MenendezRip2Rather than looking for drinking water clear water, Menendez said he likes a little color in the areas he searches for.  “For this technique, I like to have a little stain to the water,” he revealed.  “The stain makes it harder for the bass to get too good of a look at my lure, and it makes them feel more comfortable as well.”

While heavy grass is not conducive to a long plug with three treble hooks on the belly, Menendez doesn’t mind having some grass edges in the pockets either.  “Grass edges are good places for jerkbaits, they can be really effective to move alongside of and bring the lure parallel to them.”

He said he also prefers that there is some sort of wind on the surface to break up sunlight penetration.  “It doesn’t have to be much, but something to keep the sunlight from penetrating too much is a good thing.”

Equipment and Lure Choice

Menendez uses a 6’6” glass Power Tackle  rod for throwing his jerkbaits, and he pairs it with a Lew’s Speed Spool Wildshiner_Chrome Sexy ShadTournament Pro baitcasting reel in a 6.4:1 retrieve speed.  While he might use line as light as 8-pound-test monofilament in clear, cold water, he prefers heavier fluorocarbon in shallow dingy water.  His line size ranges from 12 to 17-pound-test in shallow water.  His rule of thumb on line size is to choose the smallest he can get away with.  “The lighter the line, the more action you get out of a jerkbait, and the aggressive side to side action is what draws strikes this time of year.”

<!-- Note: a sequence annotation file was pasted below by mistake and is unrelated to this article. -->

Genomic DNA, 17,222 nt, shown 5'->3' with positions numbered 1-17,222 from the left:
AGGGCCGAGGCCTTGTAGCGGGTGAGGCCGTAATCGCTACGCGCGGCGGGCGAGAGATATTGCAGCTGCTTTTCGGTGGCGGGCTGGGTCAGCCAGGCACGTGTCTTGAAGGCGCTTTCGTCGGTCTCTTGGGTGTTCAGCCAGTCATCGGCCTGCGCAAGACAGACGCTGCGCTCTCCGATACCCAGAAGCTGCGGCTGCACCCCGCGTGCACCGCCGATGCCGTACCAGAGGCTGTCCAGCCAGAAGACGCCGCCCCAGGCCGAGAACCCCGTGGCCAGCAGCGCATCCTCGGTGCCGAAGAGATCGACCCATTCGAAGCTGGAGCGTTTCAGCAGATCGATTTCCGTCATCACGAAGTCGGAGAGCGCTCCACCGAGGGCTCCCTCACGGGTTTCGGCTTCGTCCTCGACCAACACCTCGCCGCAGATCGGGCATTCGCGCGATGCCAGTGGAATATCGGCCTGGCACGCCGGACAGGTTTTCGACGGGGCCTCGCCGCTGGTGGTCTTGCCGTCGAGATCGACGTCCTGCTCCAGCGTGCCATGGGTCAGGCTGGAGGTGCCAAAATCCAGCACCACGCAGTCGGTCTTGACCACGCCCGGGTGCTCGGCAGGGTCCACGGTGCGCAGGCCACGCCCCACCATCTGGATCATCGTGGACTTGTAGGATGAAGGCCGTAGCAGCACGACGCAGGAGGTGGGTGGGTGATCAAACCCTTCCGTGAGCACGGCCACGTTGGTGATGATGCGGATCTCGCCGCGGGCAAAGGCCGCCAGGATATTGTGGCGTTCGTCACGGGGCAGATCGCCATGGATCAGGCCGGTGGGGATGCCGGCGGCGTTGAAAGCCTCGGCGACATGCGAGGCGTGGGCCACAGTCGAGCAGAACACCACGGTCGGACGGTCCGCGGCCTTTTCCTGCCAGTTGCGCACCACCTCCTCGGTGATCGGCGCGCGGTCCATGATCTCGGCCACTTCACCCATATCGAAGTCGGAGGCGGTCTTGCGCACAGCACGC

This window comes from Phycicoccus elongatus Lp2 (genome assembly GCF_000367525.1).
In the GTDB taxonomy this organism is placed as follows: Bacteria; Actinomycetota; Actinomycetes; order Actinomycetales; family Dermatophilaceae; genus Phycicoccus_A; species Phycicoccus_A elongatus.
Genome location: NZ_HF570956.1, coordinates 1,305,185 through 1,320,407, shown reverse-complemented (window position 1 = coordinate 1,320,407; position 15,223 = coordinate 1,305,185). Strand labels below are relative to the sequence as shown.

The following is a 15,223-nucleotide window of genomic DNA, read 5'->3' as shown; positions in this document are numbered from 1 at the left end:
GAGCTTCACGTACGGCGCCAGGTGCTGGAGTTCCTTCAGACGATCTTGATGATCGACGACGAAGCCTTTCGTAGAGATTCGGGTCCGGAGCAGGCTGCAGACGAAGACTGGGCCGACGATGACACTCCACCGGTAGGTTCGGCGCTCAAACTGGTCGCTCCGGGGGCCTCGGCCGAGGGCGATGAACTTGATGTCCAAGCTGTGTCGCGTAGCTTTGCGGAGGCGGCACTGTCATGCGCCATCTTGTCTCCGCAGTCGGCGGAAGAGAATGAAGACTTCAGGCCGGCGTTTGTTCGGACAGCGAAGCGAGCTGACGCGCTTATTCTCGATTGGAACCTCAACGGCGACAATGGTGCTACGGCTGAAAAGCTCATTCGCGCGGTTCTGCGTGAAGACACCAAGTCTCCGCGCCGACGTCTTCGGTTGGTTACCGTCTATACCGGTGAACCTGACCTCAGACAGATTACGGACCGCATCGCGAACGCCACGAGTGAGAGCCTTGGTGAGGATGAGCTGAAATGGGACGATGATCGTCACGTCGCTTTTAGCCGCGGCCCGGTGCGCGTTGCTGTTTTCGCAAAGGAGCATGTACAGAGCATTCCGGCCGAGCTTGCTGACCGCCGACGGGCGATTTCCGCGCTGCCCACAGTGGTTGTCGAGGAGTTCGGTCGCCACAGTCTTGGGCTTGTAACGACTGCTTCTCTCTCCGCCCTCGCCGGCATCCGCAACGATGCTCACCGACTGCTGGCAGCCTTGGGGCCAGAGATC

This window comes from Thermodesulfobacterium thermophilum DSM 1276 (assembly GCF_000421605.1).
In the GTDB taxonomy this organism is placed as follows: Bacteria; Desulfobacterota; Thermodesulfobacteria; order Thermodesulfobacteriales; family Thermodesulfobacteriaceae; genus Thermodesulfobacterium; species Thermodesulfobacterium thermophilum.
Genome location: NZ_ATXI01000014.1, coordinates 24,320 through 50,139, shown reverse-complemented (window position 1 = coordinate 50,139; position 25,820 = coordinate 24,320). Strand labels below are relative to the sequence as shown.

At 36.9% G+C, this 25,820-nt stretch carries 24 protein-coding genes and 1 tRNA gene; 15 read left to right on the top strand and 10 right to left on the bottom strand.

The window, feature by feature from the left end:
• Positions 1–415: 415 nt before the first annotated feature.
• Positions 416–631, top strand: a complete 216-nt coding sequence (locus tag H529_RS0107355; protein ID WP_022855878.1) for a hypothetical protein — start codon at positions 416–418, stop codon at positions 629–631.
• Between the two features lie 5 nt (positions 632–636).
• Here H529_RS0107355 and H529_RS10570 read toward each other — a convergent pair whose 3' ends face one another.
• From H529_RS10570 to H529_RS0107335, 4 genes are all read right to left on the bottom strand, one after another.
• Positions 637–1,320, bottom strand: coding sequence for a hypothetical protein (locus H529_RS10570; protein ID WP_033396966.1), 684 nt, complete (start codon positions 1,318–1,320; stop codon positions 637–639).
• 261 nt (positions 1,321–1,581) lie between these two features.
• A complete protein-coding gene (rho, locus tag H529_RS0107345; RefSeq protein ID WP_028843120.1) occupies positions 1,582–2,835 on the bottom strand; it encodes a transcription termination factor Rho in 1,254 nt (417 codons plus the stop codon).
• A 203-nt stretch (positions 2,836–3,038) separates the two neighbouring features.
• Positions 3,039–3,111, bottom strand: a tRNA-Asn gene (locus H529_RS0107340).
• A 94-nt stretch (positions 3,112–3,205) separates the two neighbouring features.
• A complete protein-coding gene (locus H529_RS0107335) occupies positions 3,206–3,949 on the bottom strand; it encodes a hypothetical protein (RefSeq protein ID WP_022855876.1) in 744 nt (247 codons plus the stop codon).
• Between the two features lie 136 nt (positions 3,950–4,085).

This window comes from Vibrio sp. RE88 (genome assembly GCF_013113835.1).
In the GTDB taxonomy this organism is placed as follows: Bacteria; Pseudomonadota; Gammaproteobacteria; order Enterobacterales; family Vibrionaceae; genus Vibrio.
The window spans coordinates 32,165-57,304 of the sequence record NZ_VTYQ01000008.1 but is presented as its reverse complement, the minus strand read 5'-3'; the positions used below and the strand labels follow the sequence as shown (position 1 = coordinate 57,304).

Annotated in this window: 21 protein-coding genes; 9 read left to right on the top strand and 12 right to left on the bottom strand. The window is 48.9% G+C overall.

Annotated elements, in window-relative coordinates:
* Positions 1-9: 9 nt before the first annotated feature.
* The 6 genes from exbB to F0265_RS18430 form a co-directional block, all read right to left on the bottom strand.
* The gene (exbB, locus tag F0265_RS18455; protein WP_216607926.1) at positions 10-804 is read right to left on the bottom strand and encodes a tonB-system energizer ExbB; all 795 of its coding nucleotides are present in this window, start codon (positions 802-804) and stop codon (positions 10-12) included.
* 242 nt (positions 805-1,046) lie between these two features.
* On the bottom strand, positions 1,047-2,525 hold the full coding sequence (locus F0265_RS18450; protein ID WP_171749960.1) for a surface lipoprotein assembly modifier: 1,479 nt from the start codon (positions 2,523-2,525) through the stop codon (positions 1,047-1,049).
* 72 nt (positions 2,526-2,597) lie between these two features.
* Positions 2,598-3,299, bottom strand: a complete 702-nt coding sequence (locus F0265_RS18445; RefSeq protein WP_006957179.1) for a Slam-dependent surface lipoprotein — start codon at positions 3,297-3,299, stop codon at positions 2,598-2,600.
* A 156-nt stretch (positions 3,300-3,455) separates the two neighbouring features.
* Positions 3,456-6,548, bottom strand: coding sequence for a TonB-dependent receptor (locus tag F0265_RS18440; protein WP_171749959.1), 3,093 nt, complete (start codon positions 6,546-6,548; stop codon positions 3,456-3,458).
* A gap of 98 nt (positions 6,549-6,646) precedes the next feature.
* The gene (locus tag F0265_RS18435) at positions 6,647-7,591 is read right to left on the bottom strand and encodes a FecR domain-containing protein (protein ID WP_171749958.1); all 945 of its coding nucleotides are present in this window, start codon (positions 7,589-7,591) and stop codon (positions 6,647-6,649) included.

His lure of choice is a Strike King Kevin VanDam Wild Shiner; a 4 3/4” inch minnow shaped plug that comes in a wide variety of colors.  Menendez said that he chooses his colors by water clarity and sky conditions.  “If I’ve got cloudy skies in clean water I prefer a white sided bait, but clean water and a little sun, I go with a clear sided lure,” he said.  “In dinger water, I like baits with more flash, golds and chromes are my first choices here.”

Wildshiner_Sexy Blue Back HerringOne modification he makes is to change out the hooks on the Wild Shiner.  The lure comes with bronze size five trebles, and he prefers premium hooks.  “I go to a round bend, chemically sharpened treble hook,” he said.  “This bait gets a lot of slashing, slapping type bites, and I want every advantage I can get.”